If you like seeing bad science and bad policy ripped apart by someone with a sharp wit, I can’t recommend Dr. Malcolm Kendrick’s blog highly enough.  (Same goes for his book The Great Cholesterol Con.)

In one of his recent posts, titled Proving that black is white, he demonstrates how researchers managed to torture their data in order to reach a conclusion that was the opposite of what the raw data revealed. Their conclusion, of course, is that elevated cholesterol is a risk factor for heart disease in old people.

Here are a couple of quotes from Dr. Kendrick:

I remember when I first read this paper a few years ago. My initial thought was to doubt that it could be true. Most of the evidence I had seen strongly suggested that, in the elderly, a high cholesterol level was actually protective against Coronary Heart Disease (CHD). However, when a bunch of investigators state unequivocally that elevated cholesterol is a risk factor for heart disease, I try to give them the benefit of the doubt. So I read the damned thing. Always a potentially dangerous waste of precious brainpower.

… Dying is not really something you can fake, and once a cause of death has been recorded it cannot be changed at a later date. So how can someone seem to die of something – yet not die of it?

The answer is that you take the bare statistics, then you stretch them and bend them until you get the answer you want. Firstly, you adjust your figures for established risk factors for coronary heart disease – which may be justified (or may not be). Then you adjust for markers of poor health – which most certainly is not justified – as you have no idea if you are looking at cause, effect, or association.

Then, when this doesn’t provide the answer you want, you exclude a whole bunch of deaths, for reasons that are complete nonsense.

That’s just a taste.  I’d urge you to read the post, then go read his many other posts.  Then you’ll know (as if you didn’t already) why I like to say Scientists Are Freakin’ Liars. (Not all of them, of course.)

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22 Responses to “Dr. Kendrick On Bad Science”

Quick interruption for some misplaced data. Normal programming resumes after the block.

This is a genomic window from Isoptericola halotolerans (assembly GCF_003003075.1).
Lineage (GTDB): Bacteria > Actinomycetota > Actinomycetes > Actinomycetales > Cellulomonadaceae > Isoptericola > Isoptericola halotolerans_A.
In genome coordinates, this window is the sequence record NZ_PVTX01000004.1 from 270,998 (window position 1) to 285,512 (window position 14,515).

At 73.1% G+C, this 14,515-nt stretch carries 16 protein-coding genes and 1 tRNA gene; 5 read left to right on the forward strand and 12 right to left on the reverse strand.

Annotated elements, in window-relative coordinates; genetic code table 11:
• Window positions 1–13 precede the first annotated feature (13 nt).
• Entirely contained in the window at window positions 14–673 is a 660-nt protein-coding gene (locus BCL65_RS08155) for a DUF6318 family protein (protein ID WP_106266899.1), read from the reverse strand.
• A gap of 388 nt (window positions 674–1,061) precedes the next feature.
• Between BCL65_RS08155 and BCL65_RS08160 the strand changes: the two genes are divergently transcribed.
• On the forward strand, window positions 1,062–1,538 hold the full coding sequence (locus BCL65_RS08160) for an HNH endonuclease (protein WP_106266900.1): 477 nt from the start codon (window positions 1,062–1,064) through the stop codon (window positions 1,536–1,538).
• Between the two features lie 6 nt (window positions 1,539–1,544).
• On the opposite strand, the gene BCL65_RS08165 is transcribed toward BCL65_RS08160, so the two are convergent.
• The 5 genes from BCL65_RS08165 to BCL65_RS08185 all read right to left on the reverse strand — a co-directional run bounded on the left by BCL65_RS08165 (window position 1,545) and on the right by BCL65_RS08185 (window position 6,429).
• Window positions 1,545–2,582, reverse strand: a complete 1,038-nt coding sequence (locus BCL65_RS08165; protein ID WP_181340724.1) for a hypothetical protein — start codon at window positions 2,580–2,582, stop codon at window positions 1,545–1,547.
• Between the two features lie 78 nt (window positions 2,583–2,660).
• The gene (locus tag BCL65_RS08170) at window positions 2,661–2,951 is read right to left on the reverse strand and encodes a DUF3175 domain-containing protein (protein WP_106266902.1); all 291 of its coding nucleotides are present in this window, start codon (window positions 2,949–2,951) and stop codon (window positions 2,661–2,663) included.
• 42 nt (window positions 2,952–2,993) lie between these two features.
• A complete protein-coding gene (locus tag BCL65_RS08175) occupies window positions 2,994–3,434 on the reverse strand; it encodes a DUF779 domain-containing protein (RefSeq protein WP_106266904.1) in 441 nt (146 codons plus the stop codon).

1. Bret says:

    Perfect time for me to learn of Dr. K’s blog. After being nauseated by the horrible science all over the news recently–culminating in the ‘Rise in violence linked with climate change’ article, sitting on the Google News front page for its third consecutive day now–I am hungry for witty rebuttals by smart people.

    He provides plenty of those.

  2. Jenny says:

    I wonder how many people like my father, who has higher cholesterol but cannot (thankfully) take the drugs due to another condition, will experience a decline in health due to being relentlessly hounded about their “greater risk” of heart disease and death.

  3. Cyborcat says:

    “The Great Cholesterol Con”–haven’t read the book, but just wanted to say that I love that title, so appropriate.

  4. Marilyn says:

    I think it was in Ravnskov’s “Cholesterol Myths” that I read that death certificates are used for all these studies, and that a death certificate might or might not reflect the true cause of death. Especially in the elderly, many systems begin to give out, and eventually those failures gang up on a person and get the upper hand. To attribute such a death to anything but old age is to give only part of the picture.

  5. The scientific evidence for astrology remains weak, but it’s still more convincing than the evidence for the lipid hypothesis.

    As my dad once put it, “I’m a Virgo, and therefore I’m too logical to believe in Astrology.”